Genre: Young Adult, Realistic Fiction
Source: I received the book as part of the BlinkYA book tour. The opinions expressed here are my own.
About the Book:
After receiving a full-ride scholarship to Mills College for Girls, it appears Sarah's future is all laid out before her … but then she walks into a poetry class led by Mr. Haddings, a student teacher from the nearby University of Washington. Suddenly, life on the UW campus seems very appealing, and Sarah finds herself using her poetry journal to subtly declare her feelings for Mr. Haddings. And she becomes convinced Mr. Haddings is flirting back. As she sets off for school in the rain, she slips a poem in her back pocket—one that will declare her feelings once and for all. Mr. Haddings has noticed Sarah's attention; the fallout from any perceived relationship with a student is too great a risk, and he has decided to end all speculation that morning. But everything changes when Mr. Haddings feels the thud on his front bumper when he glances away from the road and finds Sarah in the street with blood pooling beneath her.
I really enjoyed this book. I was reminded of my senior year in high school. We had a student intern come to our school. All of the students liked him. He crossed the line when he invited students to come to his apartment. He was trying to be friendly and let them see what college life was like. There was one girl who was infatuated with him the way Sarah was with Mr. Haddings. It almost cost him his internship. He was lucky. The parents had already talked to him about their daughter’s infatuation with him. He did everything he could to avoid her and never be alone with her. Unfortunately she showed up at his apartment with a few other students and a rumor got started. It was completely unclear how much Haddings made clear his feelings for Sarah. I felt from his writing he definitely liked her. However, I am not sure if a lot of it was from guilt. Having someone injured to the point that you have to help them recover is tough. So many friends leave because they really don’t know what to say. I found this book to be so realistic and true to life in so many ways. The anger felt by everyone in the family, even when they tried to deny there was anger was spot on. I have to mention the father’s faith. He was shocked by how angry he felt when he met Haddings. Most people believe that having faith means you never get angry. For me seeing the father react was what really made this feel so real. Families try to pretend things are one way and then they try to hide feelings only to lose control at some point. There were so many ways to connect to this book. My cousin was involved in a terrible accident, the night she got engaged. When she finally regained consciousness a few weeks later, she overheard her fiancé make a comment that he could never marry a retard or someone who looked like a monster. Luke reminded me of him in his inability to hold his tongue. I think that teens can definitely benefit from reading this book. I think it would be of benefit for teachers to read this as well.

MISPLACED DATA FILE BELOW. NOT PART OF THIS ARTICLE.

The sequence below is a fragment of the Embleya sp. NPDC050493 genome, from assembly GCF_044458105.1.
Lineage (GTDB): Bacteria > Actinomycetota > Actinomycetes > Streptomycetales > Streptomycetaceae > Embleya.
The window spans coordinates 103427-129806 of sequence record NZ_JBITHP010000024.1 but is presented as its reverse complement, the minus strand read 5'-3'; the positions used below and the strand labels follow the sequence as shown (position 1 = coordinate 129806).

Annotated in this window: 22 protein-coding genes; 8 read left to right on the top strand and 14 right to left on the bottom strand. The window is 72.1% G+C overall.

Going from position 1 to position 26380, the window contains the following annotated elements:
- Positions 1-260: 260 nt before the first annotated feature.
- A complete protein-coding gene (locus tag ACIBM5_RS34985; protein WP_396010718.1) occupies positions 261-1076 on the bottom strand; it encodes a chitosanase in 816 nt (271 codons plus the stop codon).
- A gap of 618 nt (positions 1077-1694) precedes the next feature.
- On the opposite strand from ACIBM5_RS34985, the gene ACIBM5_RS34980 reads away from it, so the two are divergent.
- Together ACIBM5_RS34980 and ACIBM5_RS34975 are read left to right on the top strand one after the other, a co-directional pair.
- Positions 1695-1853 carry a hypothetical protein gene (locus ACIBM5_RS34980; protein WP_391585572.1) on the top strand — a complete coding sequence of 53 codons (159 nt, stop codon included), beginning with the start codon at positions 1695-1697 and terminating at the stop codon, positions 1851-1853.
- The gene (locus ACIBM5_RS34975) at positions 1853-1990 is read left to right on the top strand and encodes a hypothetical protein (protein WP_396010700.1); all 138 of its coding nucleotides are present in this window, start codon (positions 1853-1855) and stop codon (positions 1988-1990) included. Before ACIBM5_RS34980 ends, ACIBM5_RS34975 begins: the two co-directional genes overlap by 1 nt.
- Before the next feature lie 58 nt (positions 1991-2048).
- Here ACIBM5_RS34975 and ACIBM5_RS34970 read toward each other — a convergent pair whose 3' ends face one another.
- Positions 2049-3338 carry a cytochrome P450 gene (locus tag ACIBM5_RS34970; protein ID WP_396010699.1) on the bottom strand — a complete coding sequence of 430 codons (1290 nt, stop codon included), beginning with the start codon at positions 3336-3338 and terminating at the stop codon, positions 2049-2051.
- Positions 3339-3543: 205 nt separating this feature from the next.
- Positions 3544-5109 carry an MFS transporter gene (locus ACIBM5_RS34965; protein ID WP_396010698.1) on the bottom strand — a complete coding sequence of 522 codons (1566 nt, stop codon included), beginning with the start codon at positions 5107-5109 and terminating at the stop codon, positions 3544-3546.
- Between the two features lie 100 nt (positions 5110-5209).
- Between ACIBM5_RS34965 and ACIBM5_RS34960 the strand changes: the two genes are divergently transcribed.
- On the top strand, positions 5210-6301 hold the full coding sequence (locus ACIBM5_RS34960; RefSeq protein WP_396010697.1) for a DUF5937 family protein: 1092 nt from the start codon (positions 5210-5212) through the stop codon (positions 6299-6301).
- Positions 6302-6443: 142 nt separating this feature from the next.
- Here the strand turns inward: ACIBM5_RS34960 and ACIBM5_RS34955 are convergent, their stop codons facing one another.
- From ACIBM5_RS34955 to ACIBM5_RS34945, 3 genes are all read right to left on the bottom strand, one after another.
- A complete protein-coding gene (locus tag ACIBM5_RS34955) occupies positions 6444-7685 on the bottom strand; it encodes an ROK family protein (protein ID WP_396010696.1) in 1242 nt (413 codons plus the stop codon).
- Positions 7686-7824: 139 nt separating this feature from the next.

I am careful every day how I speak to my students because I never want to put myself in the position that we find so any teachers in. This was an excellent book and one I will gladly share with my students.
About Lorie Ann Grover:
Lorie Ann Grover is a co-founder of the influential site readergirlz, where she is a visible advocate for teen literacy and activism. In addition, she is the author of four acclaimed novels: Firstborn, Hold Me Tight, a VOYA pick; On Pointe, a Bank Street College Best Children’s Book of the Year; and Loose Threads, a Booklist Top 10 Youth First Novel and a 2003 Washington state Book Award Finalist. Lorie Ann lives in Washington State with her husband. Read more at www.lorieanngrover.com